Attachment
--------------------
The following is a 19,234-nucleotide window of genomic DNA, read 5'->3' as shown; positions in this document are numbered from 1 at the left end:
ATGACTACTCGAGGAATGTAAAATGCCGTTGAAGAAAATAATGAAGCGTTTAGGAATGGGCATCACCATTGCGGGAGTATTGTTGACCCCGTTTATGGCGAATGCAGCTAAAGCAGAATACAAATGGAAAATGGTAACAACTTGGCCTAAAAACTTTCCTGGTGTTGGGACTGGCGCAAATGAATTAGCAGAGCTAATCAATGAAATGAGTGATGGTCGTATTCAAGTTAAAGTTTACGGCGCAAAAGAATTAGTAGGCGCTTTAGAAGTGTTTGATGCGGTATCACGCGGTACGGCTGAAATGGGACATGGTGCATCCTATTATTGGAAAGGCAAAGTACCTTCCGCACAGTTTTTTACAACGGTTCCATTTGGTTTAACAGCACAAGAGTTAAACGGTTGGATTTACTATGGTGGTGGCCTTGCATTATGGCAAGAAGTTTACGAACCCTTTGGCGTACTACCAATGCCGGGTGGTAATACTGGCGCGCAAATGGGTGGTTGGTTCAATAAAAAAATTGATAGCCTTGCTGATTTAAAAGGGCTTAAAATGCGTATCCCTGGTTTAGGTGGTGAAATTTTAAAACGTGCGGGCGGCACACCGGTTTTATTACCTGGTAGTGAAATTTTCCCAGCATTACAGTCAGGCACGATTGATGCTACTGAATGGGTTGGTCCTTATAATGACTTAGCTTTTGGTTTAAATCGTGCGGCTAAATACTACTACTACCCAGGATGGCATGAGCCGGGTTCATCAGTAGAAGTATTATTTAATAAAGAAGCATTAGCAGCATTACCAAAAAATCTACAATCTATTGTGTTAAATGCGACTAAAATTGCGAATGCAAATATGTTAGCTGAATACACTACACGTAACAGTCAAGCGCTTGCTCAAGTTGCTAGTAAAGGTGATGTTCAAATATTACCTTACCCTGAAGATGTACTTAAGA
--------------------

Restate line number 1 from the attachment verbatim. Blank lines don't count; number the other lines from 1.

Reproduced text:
The following is a 19,234-nucleotide window of genomic DNA, read 5'->3' as shown; positions in this document are numbered from 1 at the left end: